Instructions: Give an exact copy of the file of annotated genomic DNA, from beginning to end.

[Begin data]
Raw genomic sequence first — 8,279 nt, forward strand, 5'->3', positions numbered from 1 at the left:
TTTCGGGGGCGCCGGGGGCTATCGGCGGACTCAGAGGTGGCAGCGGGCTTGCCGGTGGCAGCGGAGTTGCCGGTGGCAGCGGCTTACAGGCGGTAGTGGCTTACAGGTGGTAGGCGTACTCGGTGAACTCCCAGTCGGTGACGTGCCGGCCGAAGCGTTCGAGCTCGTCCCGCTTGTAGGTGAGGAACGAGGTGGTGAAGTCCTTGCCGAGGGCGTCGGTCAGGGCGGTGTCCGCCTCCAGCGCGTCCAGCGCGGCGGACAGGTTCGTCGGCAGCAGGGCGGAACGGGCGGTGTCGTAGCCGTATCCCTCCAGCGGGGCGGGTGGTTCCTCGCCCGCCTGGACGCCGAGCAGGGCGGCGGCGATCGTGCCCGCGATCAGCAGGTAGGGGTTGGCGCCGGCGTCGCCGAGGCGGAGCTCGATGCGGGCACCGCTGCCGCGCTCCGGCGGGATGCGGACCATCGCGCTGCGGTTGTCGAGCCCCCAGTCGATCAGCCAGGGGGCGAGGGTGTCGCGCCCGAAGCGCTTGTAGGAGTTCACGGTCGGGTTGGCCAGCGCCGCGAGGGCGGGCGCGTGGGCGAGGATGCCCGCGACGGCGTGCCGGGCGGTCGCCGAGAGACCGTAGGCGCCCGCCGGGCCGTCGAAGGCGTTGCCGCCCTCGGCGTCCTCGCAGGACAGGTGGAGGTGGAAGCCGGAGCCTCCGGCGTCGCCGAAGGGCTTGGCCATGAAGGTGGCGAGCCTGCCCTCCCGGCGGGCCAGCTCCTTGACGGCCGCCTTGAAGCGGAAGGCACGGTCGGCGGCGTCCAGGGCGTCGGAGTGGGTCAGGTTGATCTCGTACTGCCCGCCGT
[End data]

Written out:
Raw genomic sequence first — 8,279 nt, forward strand, 5'->3', positions numbered from 1 at the left:
TTTCGGGGGCGCCGGGGGCTATCGGCGGACTCAGAGGTGGCAGCGGGCTTGCCGGTGGCAGCGGAGTTGCCGGTGGCAGCGGCTTACAGGCGGTAGTGGCTTACAGGTGGTAGGCGTACTCGGTGAACTCCCAGTCGGTGACGTGCCGGCCGAAGCGTTCGAGCTCGTCCCGCTTGTAGGTGAGGAACGAGGTGGTGAAGTCCTTGCCGAGGGCGTCGGTCAGGGCGGTGTCCGCCTCCAGCGCGTCCAGCGCGGCGGACAGGTTCGTCGGCAGCAGGGCGGAACGGGCGGTGTCGTAGCCGTATCCCTCCAGCGGGGCGGGTGGTTCCTCGCCCGCCTGGACGCCGAGCAGGGCGGCGGCGATCGTGCCCGCGATCAGCAGGTAGGGGTTGGCGCCGGCGTCGCCGAGGCGGAGCTCGATGCGGGCACCGCTGCCGCGCTCCGGCGGGATGCGGACCATCGCGCTGCGGTTGTCGAGCCCCCAGTCGATCAGCCAGGGGGCGAGGGTGTCGCGCCCGAAGCGCTTGTAGGAGTTCACGGTCGGGTTGGCCAGCGCCGCGAGGGCGGGCGCGTGGGCGAGGATGCCCGCGACGGCGTGCCGGGCGGTCGCCGAGAGACCGTAGGCGCCCGCCGGGCCGTCGAAGGCGTTGCCGCCCTCGGCGTCCTCGCAGGACAGGTGGAGGTGGAAGCCGGAGCCTCCGGCGTCGCCGAAGGGCTTGGCCATGAAGGTGGCGAGCCTGCCCTCCCGGCGGGCCAGCTCCTTGACGGCCGCCTTGAAGCGGAAGGCACGGTCGGCGGCGTCCAGGGCGTCGGAGTGGGTCAGGTTGATCTCGTACTGCCCGCCGT